Feds Close Most of Northeast to Cod Fishing

Cod caught by a french fishing vessel Pascal Rossignol / Reuters

Kiss that New England cod goodbye. At least for now.

The National Oceanic and Atmospheric Administration (NOAA) has closed off most of the waters off the Northeast coast to cod fishing for the next six months, effective November 13. It's the largest closure of its kind for cod in history, and emblematic of the troubles for the fish, once so abundant it was thought to be a nearly inexhaustible resource.

The move threatens to put some fishermen out of business and makes life tougher for others who sometimes catch the species, which is used to make fish tacos, fish and chips, and cod liver oil.

Federal scientists say the move is necessary to prevent a further decline in the codfish population, which is 97 percent below what they consider a sustainable level. And the ban should help protect areas where the fish spawn, NOAA Fisheries Regional Administrator John Bullard said in a statement.

But fishermen argue that the scientific measurements may not be detailed enough or properly fine-grained, and that there are enough codfish to safely catch in some areas; they also suggest that the regulations will disproportionately hurt small, independent fishermen as opposed to larger corporations.

The ruling applies to the entire Gulf of Maine, a huge area of water larger than the state of Maine itself, and cuts off all cod fishing in near-shore waters north of Provincetown, Massachusetts—a town on Cape Cod so-named for the formerly countless number of cod near its shores.

"It's going to have a huge impact on small fishing communities in [New England], and pretty much eliminates groundfishing as something to do as a commercial fishermen," says Ed Barrett, a fisher who used to be based in Marshfield, South Boston, but who now must travel half the year on the water chasing his piscine quarry. Groundfish are species like cod and haddock that live near the bottom, and which are usually caught using nets that drag along the seafloor.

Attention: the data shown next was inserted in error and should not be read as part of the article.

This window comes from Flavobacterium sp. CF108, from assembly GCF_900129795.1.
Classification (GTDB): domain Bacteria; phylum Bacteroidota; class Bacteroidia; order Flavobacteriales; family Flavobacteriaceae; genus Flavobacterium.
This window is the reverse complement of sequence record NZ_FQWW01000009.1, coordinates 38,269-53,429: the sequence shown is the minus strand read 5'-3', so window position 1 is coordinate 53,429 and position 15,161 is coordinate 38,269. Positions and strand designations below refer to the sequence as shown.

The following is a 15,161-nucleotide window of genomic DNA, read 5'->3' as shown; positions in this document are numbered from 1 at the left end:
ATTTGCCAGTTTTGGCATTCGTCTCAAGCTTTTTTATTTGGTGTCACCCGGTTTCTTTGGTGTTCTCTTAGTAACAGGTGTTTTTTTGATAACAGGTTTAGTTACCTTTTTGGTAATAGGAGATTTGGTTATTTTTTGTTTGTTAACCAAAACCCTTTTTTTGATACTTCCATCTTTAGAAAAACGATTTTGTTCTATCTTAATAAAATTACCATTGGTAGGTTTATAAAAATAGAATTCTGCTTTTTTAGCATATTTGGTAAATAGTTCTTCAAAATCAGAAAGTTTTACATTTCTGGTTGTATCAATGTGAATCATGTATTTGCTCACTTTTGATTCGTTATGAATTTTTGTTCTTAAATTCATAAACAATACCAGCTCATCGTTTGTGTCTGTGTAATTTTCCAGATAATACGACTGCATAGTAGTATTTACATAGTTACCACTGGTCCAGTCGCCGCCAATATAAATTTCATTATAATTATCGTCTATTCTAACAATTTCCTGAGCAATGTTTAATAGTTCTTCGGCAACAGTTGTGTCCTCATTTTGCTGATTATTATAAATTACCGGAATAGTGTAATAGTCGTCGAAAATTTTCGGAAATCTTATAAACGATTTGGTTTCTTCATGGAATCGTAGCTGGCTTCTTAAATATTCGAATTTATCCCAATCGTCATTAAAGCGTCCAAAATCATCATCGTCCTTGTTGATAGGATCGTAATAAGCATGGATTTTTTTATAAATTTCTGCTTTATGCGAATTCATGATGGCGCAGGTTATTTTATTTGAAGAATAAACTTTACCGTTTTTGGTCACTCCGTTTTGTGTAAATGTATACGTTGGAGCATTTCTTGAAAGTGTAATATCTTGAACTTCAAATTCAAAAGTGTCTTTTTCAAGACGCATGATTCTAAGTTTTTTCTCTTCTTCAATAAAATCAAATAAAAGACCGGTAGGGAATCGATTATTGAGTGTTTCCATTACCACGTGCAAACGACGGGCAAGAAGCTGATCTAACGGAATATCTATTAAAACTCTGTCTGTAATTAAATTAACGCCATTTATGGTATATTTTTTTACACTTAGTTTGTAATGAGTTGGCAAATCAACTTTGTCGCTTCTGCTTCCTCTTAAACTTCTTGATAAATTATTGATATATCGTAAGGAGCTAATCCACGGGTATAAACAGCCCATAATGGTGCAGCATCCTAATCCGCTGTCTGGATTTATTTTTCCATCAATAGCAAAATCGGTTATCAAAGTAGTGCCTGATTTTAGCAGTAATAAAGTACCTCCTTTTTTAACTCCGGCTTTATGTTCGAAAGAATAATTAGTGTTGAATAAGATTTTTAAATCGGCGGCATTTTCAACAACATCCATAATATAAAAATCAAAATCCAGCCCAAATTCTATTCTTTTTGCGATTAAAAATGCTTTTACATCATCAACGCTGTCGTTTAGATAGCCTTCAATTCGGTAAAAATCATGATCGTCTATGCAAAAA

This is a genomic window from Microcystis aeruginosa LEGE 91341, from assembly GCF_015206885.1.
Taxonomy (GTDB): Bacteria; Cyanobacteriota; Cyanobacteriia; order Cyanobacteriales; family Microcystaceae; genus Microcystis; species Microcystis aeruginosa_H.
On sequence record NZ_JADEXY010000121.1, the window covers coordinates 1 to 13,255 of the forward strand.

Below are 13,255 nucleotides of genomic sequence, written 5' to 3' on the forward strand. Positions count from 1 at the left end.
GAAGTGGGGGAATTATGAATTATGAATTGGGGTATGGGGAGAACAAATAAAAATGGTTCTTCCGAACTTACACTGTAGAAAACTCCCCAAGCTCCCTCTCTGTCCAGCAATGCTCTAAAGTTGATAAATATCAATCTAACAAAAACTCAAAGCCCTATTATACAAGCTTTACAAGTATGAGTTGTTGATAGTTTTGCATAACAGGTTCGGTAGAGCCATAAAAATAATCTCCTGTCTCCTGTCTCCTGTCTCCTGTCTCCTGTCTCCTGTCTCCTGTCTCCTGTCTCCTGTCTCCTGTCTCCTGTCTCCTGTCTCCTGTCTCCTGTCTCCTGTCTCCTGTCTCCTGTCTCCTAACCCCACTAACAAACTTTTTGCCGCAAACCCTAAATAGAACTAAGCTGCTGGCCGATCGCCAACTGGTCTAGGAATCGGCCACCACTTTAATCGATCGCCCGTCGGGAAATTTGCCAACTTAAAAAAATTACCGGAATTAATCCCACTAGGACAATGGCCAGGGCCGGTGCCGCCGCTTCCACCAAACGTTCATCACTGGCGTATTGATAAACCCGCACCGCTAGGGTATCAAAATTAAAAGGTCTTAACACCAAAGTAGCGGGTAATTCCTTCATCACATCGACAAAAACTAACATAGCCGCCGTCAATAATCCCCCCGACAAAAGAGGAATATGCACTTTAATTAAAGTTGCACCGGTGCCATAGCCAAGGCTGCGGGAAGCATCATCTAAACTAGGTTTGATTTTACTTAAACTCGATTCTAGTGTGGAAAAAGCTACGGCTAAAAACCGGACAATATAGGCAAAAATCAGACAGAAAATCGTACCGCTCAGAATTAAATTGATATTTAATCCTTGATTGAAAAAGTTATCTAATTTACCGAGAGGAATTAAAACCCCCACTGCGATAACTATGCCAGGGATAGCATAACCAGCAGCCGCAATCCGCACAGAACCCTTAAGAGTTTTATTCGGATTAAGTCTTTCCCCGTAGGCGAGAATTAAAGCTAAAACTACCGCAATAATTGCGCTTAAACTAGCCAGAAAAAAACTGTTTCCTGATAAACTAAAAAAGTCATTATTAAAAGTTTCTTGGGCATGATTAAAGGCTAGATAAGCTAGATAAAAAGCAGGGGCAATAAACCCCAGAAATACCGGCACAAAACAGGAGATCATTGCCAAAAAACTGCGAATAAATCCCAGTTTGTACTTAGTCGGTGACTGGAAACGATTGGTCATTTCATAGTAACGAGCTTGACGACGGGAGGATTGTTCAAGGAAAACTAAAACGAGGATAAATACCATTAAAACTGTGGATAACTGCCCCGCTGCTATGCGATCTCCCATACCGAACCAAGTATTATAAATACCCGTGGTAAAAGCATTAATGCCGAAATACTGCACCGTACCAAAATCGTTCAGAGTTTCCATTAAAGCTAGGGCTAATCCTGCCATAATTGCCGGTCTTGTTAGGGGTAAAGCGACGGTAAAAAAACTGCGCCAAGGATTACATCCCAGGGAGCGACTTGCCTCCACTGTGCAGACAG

Barrett, like other fishermen, questioned the scientific measurements, saying that in several areas, cod stocks have appeared healthy in recent years.

But Peter Baker, who directs ocean conservation work in the Northeast for the Pew Charitable Trusts, says the move didn't go far enough.

"While the measures they are taking now aren't going to solve the cod problem, they are better than nothing," he tells Newsweek. To solve the long-term problem of dwindling stocks, regulators need to permanently protect certain areas from trawling—pulling a net through the water along the ocean bottom—which damages vegetation on the seafloor that cod and other fish need to forage and breed, he says. Ideally, a long-term solution would involve having large swathes of permanently-protected areas where bottom-damaging equipment like trawls couldn't be used, he adds. Research has shown that undisturbed areas are home to larger fish, which are especially important for rebuilding cod populations since they are fertile and produce a disproportionate amount of offspring, he says.

Bullard said in a statement that to help offset the cod closure, the organization is allowing for an increase in catches of haddock, populations of which have increased recently.

Fishermen argue that the move is an overreach, due to the sheer size and complexity of the Gulf. Barrett, along with Brett Tolley, a community organizer with Northwest Atlantic Marine Alliance (a group that represents fishermen) say that one of the real reasons for recent depletion of stocks was a 2010 policy change that allowed for "catch share management." This made it possible for people to buy and sell fishing quotas, giving larger ships (and companies) the ability to catch much more than they previously could, Tolley says. Before, limits were much lower, he adds.

Both advocated for a policy closer to the one that existed before 2010, in which every ship, regardless of size, could only catch a modest amount of cod in a given time period.

The closure is likely to increase prices for domestically caught cod, and lead to increased imports from other countries like Iceland, where the fish is still abundant.